Budapest Station – a crossroads of hope and despair
Budapest train station has become a crossroads in two weeks. Despair and hesitant hope, uncertainty and fatigue, and goodwill and horror mix into a chaos at Hungary capital's train station. For some Ukrainian refugees this is a destination, for others a stopover, and only a shaky step in any direction for some.
Bright blue columns in the building rise high towards large windows. The light walls are decorated with golden ornaments. There’s a blue train at the platform. A darker one slowly glides to another platform. It’s all blue. The view is serene as sunlight sifts through the windows. But the reality is something different – as you go to the other side of the station.
Police officers and security guards patrol the area and guide the arriving buses steadily closer. Pictographic and multilingual signs guide those arriving to the right bus – at least those who have somewhere to go at all. People crowd around the Hungarian volunteers and organisations’ stands. A few tented booths have been set up in front of the station. Assorted signs hang everywhere. At least they bring a bit of security for those arriving, some alone and some in groups.
There are colourful blankets in piles for those who need them. Next to them, a young girl sits with a stagnant look in her eyes and a burgundy beanie pulled deep on her head. But even in the crowd of people, she’s so alone.
A woman in a pink coat holds a cardboard mug of soup in her hand. She’s travelling with her own mother.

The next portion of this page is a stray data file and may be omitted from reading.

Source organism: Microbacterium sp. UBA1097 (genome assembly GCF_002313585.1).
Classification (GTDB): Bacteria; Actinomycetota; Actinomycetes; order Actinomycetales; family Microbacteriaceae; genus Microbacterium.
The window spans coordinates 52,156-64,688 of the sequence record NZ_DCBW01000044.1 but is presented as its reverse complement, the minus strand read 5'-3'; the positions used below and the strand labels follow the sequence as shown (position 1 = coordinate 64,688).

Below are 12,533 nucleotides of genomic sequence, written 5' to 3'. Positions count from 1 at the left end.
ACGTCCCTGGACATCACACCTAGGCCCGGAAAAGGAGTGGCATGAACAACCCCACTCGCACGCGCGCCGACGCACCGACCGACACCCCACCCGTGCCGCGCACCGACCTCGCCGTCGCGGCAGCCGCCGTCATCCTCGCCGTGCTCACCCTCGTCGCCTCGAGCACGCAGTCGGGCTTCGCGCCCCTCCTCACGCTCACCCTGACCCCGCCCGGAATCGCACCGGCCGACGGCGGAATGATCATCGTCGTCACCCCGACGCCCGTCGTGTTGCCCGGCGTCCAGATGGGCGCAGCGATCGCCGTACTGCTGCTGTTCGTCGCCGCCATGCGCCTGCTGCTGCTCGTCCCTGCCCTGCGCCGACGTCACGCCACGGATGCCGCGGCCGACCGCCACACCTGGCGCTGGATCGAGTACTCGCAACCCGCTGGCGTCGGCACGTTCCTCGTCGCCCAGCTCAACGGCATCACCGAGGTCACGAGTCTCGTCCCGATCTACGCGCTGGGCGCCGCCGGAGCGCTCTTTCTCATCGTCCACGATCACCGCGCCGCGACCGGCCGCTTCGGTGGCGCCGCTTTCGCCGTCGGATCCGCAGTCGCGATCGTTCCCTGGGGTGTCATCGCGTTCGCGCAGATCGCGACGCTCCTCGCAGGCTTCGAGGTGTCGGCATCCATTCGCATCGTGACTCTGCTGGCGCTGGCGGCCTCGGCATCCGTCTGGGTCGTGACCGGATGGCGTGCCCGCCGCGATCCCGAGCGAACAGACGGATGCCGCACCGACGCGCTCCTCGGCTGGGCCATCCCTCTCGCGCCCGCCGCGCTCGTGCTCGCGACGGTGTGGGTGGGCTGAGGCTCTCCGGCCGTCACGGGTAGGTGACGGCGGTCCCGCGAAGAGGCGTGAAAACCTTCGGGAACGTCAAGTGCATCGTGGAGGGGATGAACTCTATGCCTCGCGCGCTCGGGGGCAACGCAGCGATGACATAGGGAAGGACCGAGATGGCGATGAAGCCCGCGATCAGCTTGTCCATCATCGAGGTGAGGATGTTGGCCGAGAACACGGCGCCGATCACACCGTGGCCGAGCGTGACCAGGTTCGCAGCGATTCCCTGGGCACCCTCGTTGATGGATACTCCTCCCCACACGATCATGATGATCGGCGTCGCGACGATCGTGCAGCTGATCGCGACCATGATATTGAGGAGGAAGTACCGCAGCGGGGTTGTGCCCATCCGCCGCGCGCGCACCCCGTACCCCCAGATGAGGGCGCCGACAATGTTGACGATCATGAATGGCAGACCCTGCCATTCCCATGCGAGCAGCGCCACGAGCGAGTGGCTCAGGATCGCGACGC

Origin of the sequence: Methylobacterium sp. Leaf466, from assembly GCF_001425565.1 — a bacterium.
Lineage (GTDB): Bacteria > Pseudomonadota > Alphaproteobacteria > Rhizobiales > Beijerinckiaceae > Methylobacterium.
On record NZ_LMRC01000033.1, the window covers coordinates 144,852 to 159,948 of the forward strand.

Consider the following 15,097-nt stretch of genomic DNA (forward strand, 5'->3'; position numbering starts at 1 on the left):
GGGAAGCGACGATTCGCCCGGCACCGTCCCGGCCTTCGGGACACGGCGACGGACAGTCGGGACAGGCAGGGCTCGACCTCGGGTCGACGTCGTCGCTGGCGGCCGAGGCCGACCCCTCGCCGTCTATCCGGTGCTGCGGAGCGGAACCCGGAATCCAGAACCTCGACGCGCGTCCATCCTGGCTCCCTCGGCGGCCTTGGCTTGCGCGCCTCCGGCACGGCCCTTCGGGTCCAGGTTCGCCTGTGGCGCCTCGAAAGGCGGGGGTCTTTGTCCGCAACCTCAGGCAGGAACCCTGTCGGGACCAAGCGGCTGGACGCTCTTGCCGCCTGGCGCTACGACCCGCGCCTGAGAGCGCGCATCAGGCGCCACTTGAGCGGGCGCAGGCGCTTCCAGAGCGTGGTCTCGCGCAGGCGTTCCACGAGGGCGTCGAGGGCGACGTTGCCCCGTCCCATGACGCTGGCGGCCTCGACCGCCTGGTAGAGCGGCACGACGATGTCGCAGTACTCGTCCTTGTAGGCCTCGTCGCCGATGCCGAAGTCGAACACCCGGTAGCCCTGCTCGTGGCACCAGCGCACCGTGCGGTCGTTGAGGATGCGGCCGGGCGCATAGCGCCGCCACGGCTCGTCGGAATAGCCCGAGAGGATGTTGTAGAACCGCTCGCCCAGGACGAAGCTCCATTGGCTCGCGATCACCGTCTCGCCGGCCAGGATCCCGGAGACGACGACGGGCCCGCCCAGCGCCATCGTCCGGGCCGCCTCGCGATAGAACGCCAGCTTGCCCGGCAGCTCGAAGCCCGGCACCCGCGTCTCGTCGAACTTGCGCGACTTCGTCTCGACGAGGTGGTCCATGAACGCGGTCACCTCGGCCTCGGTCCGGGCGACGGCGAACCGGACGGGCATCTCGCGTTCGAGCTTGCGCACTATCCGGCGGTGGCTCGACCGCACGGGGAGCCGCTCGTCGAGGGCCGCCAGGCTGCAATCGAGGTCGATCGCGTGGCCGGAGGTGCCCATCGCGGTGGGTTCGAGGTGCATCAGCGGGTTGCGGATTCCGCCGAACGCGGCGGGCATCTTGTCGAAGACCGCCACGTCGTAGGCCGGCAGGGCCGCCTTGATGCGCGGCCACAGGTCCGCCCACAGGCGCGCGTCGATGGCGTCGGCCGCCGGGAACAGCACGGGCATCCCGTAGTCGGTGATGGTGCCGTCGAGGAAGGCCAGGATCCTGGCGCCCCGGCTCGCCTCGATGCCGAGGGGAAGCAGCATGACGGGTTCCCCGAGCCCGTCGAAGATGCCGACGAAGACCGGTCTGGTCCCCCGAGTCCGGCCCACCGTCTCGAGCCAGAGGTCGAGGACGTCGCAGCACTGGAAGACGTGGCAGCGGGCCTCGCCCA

– My mother is so old, I had to leave. My husband fled to Turkey because he is Turkish, she says.
The young mother’s paper bag tears. A few bananas and other small things roll out. She stuffs the things into a clear garbage bag in a panic.
The railway station’s small lobby has been changed into a help area for people fleeing the war in Ukraine. There’s food, medicine, and some clothes on the tables. Behind them stand representatives of churches and organizations. People come and go. All have the same tired look. A small child sits wrapped in a blanket on one side. Elsewhere, a young woman squeezes a water bottle against her chest.
More than 200 000 Ukrainians have already fled to Hungary. Some are just passing through and some want to stay in Budapest. The city has arranged housing or accommodation. Even so, many drift about hesitantly.
– I have friends elsewhere, but I haven’t been in touch with them for a long time, says one woman.
An aid worker starts handing out pizza and the scattered crowd gathers into a cluster. A young Roma girl with a baby in her arms and three smaller siblings at her feet tries to reach out to get some pizza. She gives up and goes back to her family but returns soon and this time is lucky to get some. Her small siblings tread behind. This groups whole life is packed into garbage bags. They form a pile next to the kids. A blue play bike pokes through among the black sacks. How will these children’s childhoods continue? They’re standing next to a bus, ready to get on the right one.
A mother pushes through the crowd calling for her child. She sounds worried. In fact, everyone here is worried. So many people have left loved ones behind.
The war in Ukraine and the humanitarian crisis are real and crossing the border will not remove it.
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